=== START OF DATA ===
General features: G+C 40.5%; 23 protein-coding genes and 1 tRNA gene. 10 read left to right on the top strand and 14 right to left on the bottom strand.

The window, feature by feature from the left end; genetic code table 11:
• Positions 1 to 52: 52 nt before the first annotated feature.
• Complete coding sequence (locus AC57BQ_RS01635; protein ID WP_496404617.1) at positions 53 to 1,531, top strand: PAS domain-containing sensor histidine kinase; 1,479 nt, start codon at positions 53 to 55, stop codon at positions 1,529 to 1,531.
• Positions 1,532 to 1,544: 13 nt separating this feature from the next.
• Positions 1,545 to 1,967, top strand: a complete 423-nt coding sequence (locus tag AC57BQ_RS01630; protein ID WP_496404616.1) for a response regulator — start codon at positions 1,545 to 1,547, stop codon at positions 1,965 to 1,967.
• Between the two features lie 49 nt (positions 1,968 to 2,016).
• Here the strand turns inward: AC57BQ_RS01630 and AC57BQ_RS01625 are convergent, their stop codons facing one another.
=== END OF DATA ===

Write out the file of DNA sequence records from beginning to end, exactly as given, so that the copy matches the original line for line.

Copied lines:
General features: G+C 40.5%; 23 protein-coding genes and 1 tRNA gene. 10 read left to right on the top strand and 14 right to left on the bottom strand.

The window, feature by feature from the left end; genetic code table 11:
• Positions 1 to 52: 52 nt before the first annotated feature.
• Complete coding sequence (locus AC57BQ_RS01635; protein ID WP_496404617.1) at positions 53 to 1,531, top strand: PAS domain-containing sensor histidine kinase; 1,479 nt, start codon at positions 53 to 55, stop codon at positions 1,529 to 1,531.
• Positions 1,532 to 1,544: 13 nt separating this feature from the next.
• Positions 1,545 to 1,967, top strand: a complete 423-nt coding sequence (locus tag AC57BQ_RS01630; protein ID WP_496404616.1) for a response regulator — start codon at positions 1,545 to 1,547, stop codon at positions 1,965 to 1,967.
• Between the two features lie 49 nt (positions 1,968 to 2,016).
• Here the strand turns inward: AC57BQ_RS01630 and AC57BQ_RS01625 are convergent, their stop codons facing one another.